Wheatland County Fire Services launch ambitious project for Fire Prevention Week

·2 min read

For this year’s Fire Prevention Week, Wheatland County Fire Services have begun an ambitious new project to see every home in the county better protected.

Fire prevention week runs from Oct. 3 to 9, with this year’s theme being “learn the sounds of fire safety,” referring to the noise of smoke and carbon monoxide alarms.

Through a partnership with Ember, Enmax, TC Energy, Stella-Jones, Nutrien and Atco, Wheatland County Fire Services made a large purchase of smoke and carbon monoxide detectors, intending to get working devices on every floor of every home.

“It’s something as a county that hasn’t ever been done. It’s been done sort of small scale in individual fire districts, but never on a large scale through the whole county,” said deputy regional fire chief Thomas Jukes.

“Working with our eight volunteer fire departments, as well as engaging both Wheatland Crossing school (and) Carseland school, we’ve become quite ambitious and we’re doing everything possible to ensure we get those working smoke detectors into each home.”

Jukes explained getting proper, working detectors on every floor of every home is only the minimum goal, as the team would also like to see protections in place in every bedroom as well.

Modern fire codes require working smoke alarms in every bedroom as well as throughout a home. It is only buildings that have been grandfathered in that do not strictly adhere to such codes.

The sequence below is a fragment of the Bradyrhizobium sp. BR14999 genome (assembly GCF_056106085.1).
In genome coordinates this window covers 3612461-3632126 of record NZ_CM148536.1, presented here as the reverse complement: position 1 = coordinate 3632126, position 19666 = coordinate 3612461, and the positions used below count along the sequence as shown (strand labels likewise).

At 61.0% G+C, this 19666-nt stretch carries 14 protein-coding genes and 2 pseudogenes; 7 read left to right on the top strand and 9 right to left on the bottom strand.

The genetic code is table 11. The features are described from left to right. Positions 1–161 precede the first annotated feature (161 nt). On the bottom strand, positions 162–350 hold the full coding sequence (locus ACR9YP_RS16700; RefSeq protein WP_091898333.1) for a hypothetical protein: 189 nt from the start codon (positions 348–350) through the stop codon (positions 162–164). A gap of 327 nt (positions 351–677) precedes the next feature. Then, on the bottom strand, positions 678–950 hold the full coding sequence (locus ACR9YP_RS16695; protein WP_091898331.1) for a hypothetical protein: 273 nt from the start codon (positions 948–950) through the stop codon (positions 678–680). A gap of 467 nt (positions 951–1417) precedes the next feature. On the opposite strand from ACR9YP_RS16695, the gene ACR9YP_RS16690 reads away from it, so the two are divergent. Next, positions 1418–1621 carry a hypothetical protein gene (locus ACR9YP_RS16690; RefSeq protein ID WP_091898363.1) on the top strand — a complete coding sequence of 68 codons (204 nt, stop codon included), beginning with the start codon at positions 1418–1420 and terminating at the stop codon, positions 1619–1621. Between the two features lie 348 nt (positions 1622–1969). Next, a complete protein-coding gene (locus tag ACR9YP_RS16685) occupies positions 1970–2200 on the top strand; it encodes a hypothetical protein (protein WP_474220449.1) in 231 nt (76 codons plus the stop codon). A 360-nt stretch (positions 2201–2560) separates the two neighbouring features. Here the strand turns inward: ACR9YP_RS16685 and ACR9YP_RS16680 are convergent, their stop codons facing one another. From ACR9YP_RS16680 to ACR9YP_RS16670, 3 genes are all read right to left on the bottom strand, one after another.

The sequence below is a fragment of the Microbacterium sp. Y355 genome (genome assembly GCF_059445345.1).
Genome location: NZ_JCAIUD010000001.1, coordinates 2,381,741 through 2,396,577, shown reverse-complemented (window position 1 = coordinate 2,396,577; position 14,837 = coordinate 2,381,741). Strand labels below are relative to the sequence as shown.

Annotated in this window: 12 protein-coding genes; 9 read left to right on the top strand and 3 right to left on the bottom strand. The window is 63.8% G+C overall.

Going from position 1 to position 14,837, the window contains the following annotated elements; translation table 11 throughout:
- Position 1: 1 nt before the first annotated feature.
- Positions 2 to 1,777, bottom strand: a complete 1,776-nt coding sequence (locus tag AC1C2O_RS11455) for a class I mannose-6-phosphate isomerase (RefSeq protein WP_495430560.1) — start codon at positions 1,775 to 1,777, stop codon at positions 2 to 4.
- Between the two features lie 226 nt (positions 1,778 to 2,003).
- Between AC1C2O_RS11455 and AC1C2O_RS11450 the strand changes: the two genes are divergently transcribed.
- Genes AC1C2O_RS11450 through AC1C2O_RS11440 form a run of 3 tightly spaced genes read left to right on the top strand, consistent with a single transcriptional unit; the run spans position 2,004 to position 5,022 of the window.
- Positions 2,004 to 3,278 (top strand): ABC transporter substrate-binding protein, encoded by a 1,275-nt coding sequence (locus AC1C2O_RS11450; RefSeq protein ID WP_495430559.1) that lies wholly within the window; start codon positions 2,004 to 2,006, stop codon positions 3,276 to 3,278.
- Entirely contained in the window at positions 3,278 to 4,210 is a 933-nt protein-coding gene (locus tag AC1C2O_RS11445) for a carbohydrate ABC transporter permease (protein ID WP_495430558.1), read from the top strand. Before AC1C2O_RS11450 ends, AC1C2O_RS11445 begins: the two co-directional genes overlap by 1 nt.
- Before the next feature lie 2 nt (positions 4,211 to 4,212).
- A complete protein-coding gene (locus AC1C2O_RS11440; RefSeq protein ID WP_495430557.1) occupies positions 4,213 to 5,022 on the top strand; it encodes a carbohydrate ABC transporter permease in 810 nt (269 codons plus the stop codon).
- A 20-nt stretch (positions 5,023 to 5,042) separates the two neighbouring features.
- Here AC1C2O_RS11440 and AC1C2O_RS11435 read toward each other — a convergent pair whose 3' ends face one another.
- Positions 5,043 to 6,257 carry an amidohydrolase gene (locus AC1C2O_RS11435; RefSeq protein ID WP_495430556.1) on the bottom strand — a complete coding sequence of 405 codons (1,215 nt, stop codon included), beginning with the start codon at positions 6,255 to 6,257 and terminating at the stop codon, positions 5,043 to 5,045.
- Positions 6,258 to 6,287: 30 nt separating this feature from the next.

“Part of this is we’re getting into all those homes throughout the county that have been built and have been established for a long time and making sure they do have working smoke detectors,” explained Jukes.

“The big push is to really get in those homes that the current fire code doesn’t apply to are properly protected, or those homes that so have protection that they have new detectors that haven’t expired.”

Smoke and carbon monoxide detectors have set expiry dates. Smoke detectors must be replaced once every 10 years, and carbon monoxide detectors should be replaced every five to seven years.

The impact of such a project, Jukes said, is to allow fire crews to respond to more incidents much faster, saving lives and preventing as much property damage and loss as possible.

As well, working detectors will allow occupants to be able to react and escape, potentially also preventing injuries or fatalities.

“Early notification of a fire saves lives and we know that. It’s just something that we felt was really needed,” said Jukes.

Local fire departments will be out in their own districts visiting homes and offering free smoke and carbon monoxide detectors to residents. County residents are also able to stop by the county office to pick up their free detectors.

John Watson, Local Journalism Initiative Reporter, Strathmore Times

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